Now that the Nikon D5100 is announced, many first time buyers will be wondering which one to get – the Nikon D3100 or the Nikon D5100. I decided to put together a quick comparison between the two cameras in this “Nikon D3100 vs D5100” article to hopefully make it easier for our readers to decide which DSLR to go with.
The new Nikon D5100 is an update to the existing Nikon D5000 line which was introduced in 2009 as an “upper-entry-level DSLR”. Sitting above the Nikon D3100 camera, the Nikon D5100 comes with more features and a better sensor technology to attract current entry-level DSLR owners that want to upgrade and potential customers that want to invest in a more advanced DSLR. Both DSLRs have the new Expeed II processor from Nikon, which allows faster image and video processing up to 1080p (the previous Expeed processor could not handle more than 720p video).
So, here are the differences between the Nikon D3100 and D5100:
- The first and the most important difference between the D3100 and D5100 is the sensor. Nikon D3100 has a 14.2 megapixel 23.1×15.4mm sensor, while the D5100 has a slightly larger 16.1 megapixel 23.6×15.6mm sensor – the same sensor that is featured on the superb Nikon D7000 DSLR.
- Nikon D5100’s sensor has a broader ISO range from ISO 100 to 6400 and can be boosted all the way to ISO 25600. Nikon D3100 is a stop lower, from ISO 100 to 3200 and boost up to 12800. The high ISO performance on the Nikon D5100 is also better.
- Nikon D5100 has a better dynamic range than Nikon D3100 (according to DxOMark.com).
- Nikon D5100 records twice more colors than D3100 in RAW (14-bit versus 12-bit).
- Nikon D3100 is classified as an entry-level DSLR, while Nikon D5100 is classified as an upper-entry-level DSLR.
- The new Expeed II processor on the Nikon D3100 is capable of full HD (1920x1080p) @ 24 fps (frames per second) with no exposure control, while the D5100 can shoot 1080p at 24, 25 and 30 FPS and allows semi-manual exposure control. Nikon D5100 also has an external microphone jack to record audio.
- Nikon D3100 comes with a 230k dot 3″ LCD screen, while Nikon D5100 comes with a 920k dot 3″ swivel LCD screen – the same high resolution screen found on high-end Nikon DSLRs.
- Nikon D5100 allows bracketing up to 3 frames, while the D3100 does not have a bracketing feature (a negative for those who shoot HDR).
- Nikon D5100 has more D-Lighting options, letting users choose between Auto, Extra High, High, Normal, Low and Off, while D3100 only lets to toggle between On and Off.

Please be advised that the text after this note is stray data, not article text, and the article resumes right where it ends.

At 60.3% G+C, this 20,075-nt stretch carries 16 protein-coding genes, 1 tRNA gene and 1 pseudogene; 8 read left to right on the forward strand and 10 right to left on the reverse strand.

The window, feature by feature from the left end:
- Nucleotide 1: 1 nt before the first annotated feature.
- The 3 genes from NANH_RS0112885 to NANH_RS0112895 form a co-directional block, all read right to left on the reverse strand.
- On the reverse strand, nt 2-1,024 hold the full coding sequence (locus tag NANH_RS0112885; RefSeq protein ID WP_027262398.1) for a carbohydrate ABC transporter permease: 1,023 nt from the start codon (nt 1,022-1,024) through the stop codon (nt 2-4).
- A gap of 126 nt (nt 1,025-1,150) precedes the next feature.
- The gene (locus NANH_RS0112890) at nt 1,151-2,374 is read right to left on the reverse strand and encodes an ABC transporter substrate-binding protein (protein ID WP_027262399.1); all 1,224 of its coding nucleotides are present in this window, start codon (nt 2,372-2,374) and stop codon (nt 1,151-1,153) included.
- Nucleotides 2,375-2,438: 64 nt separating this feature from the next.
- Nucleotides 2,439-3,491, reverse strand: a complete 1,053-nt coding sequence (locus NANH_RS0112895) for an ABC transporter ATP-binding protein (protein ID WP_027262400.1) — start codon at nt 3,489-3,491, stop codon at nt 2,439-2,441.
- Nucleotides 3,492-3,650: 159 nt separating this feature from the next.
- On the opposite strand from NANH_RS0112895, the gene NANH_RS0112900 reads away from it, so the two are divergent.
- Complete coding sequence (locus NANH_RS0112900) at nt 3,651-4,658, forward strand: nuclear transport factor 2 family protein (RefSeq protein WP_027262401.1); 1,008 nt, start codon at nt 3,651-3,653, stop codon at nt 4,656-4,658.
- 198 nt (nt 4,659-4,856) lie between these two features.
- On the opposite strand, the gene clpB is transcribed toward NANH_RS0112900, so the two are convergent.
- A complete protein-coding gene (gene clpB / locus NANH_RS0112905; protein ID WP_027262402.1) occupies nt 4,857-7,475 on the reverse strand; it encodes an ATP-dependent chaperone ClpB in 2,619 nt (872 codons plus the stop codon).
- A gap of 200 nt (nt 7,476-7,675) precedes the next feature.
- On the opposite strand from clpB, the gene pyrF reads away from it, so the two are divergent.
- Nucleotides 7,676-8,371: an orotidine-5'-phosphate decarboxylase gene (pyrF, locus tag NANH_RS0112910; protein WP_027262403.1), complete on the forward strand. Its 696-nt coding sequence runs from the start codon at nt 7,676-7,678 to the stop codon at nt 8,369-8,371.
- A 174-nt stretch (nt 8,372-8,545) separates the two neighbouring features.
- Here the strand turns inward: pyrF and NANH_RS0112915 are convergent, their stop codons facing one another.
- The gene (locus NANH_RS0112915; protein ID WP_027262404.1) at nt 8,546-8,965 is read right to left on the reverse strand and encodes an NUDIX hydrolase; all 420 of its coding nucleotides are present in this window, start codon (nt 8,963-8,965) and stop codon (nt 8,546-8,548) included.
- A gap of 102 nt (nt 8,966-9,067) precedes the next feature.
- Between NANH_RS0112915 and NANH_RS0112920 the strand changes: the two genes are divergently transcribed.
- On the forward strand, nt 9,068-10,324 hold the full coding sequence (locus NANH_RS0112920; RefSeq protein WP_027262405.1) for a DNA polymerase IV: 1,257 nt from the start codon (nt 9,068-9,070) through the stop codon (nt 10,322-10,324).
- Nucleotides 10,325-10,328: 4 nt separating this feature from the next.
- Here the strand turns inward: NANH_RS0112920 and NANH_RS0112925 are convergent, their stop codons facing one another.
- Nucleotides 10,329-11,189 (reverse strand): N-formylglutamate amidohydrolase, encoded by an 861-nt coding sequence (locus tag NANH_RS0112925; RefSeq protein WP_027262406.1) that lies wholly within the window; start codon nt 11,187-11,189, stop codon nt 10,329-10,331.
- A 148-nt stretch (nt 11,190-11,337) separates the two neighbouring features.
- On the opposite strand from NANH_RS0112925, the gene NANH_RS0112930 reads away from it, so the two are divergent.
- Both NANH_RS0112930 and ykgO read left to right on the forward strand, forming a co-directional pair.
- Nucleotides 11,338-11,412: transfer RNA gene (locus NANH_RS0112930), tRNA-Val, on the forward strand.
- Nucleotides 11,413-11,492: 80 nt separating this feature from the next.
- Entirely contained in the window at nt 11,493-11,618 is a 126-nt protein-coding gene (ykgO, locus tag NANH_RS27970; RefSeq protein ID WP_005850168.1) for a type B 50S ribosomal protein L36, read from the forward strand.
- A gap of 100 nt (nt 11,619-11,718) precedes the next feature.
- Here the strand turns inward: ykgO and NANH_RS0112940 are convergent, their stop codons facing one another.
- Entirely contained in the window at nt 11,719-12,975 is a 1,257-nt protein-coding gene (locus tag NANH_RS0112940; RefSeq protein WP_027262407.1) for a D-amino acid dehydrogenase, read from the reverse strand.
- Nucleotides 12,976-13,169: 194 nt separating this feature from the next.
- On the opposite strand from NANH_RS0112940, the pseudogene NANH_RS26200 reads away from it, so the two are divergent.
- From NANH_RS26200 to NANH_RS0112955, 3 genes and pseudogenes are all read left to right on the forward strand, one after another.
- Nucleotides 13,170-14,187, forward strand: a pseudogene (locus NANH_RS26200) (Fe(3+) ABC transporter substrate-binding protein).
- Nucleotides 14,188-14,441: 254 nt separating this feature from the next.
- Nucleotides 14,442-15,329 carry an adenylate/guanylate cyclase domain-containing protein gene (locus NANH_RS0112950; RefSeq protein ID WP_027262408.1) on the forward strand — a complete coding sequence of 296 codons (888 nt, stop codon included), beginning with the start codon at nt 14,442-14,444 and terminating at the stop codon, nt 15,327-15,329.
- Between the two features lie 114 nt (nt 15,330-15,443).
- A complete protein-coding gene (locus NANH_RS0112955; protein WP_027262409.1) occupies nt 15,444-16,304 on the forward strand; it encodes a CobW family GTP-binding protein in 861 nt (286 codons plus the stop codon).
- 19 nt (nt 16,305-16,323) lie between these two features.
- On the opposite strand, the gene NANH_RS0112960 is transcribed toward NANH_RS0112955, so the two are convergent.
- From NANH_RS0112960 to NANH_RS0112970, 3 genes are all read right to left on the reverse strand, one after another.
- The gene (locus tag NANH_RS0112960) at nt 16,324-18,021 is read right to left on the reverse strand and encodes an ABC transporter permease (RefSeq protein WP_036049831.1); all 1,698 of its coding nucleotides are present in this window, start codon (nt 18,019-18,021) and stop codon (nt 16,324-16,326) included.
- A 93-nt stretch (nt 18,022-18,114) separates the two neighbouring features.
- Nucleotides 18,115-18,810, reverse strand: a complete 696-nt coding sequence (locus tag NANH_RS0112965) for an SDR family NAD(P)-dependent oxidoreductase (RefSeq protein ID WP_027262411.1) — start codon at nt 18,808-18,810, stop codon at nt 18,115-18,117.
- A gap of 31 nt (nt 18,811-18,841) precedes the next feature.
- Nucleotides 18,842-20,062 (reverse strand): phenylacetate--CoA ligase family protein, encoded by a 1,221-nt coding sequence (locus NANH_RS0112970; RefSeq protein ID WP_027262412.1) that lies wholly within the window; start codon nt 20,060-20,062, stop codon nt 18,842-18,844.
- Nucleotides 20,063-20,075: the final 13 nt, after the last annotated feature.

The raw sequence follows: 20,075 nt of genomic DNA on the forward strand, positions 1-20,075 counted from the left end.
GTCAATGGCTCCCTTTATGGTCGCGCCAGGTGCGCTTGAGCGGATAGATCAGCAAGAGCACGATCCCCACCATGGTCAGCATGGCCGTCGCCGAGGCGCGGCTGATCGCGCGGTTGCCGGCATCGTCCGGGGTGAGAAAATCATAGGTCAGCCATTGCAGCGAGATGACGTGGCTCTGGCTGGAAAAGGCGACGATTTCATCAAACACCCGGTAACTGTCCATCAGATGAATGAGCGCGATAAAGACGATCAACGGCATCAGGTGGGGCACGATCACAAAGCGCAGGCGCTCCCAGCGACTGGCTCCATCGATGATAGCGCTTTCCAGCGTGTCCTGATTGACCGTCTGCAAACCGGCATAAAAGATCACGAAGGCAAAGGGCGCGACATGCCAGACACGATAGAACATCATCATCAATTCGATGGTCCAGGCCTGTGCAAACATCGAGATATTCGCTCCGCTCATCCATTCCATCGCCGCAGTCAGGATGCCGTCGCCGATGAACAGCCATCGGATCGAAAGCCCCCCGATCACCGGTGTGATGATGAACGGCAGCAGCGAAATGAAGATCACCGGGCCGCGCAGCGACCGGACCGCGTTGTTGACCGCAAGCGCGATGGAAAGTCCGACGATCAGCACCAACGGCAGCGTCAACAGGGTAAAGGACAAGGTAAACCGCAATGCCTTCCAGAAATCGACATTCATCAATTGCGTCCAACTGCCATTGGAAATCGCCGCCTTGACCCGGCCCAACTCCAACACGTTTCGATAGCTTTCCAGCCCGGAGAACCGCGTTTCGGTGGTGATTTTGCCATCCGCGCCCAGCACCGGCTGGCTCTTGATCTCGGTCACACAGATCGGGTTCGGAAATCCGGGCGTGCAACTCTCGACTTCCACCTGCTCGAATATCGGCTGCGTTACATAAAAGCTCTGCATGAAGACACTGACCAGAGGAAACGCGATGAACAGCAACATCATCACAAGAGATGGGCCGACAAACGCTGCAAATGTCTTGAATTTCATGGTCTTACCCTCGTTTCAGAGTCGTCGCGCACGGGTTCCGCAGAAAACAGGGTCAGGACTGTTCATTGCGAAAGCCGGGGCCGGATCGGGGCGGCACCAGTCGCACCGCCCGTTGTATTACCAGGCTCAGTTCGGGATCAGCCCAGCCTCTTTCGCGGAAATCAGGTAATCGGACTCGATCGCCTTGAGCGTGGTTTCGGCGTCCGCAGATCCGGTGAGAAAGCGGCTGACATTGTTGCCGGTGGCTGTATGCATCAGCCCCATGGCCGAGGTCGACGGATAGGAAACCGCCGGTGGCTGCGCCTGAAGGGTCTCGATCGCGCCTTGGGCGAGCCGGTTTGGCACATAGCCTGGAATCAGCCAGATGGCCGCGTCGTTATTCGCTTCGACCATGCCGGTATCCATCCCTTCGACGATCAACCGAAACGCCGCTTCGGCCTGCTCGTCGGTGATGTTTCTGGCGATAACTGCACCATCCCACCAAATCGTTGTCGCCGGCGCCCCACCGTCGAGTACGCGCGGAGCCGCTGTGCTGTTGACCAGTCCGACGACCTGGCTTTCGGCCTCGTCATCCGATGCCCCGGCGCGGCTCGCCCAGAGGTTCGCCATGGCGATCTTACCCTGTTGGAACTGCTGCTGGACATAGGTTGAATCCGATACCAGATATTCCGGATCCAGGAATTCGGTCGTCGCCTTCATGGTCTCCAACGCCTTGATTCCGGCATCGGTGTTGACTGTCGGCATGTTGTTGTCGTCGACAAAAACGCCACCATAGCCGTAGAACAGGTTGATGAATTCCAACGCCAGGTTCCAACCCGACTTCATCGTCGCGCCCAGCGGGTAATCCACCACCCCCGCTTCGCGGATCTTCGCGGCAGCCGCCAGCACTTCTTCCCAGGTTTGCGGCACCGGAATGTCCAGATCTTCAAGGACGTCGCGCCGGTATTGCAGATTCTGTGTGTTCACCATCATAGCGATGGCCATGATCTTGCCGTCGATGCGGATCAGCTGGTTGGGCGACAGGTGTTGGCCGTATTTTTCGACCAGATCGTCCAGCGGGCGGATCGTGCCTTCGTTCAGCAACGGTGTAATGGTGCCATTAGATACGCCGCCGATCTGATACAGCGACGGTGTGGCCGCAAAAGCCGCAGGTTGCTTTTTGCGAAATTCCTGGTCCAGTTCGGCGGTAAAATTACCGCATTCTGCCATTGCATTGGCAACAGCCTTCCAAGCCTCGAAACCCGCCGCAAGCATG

- Nikon D3100 shoots 3 FPS (frames per second), while Nikon D5100 shoots 4 FPS.
- Nikon D5100 has more scene modes and special effects than the D3100.
- Nikon D5100 can do in-camera HDR, while D3100 does not have such feature.
- Nikon D3100 is a slightly smaller camera than the D5100, measuring 124x96x74.5mm versus 127×96.5×78.7mm
- Weight-wise, the Nikon D3100 is approximately 55 grams lighter than the D5100.
- Both cameras do not have focus motors and will not autofocus with older non AF-S lenses such as Nikon 50mm f/1.8D.
- Both cameras have exactly the same 11 focus point autofocus system with 1 cross-type sensor.
- Both cameras have the same EN-EL14 battery, but the D5100 is more efficient and will take up to 660 shots on a single charge, versus 550 on the D3100.
- The price difference between the two cameras is around $200 – the Nikon D5100 kit with the 18-55mm lens retails for $899, while the Nikon D3100 with the same lens is priced at $699.
Here comes the big question – which one would I recommend to buy? As you can see from the above comparison, except for weight and price, the Nikon D5100 beats the Nikon D3100 in every way. It has a significantly better processor, better low light performance, better LCD screen and has all kinds of other nice features not found on the D3100. While the price difference is significant, you get a lot more with the D5100 than with the D3100. In my opinion, the image sensor on the D5100 is alone worth the difference. The swivel screen on the Nikon D5100 is sweet – a world better than the one on the D5000. Not only do we get the same high resolution screen, but it is also now opening to the side rather than the bottom of the screen (which was a big annoyance on the D5000) – videographers will surely love this.
If you are the current owner of the Nikon D3100, don’t panic or get frustrated for my recommendation above. The Nikon D3100 is still a great camera and a great value for the price! Should you upgrade to Nikon D5100? I personally would not. If you feel that you have outgrown your D3100 or D3000, look into getting a semi-professional DSLR like Nikon D90 and D7000 instead.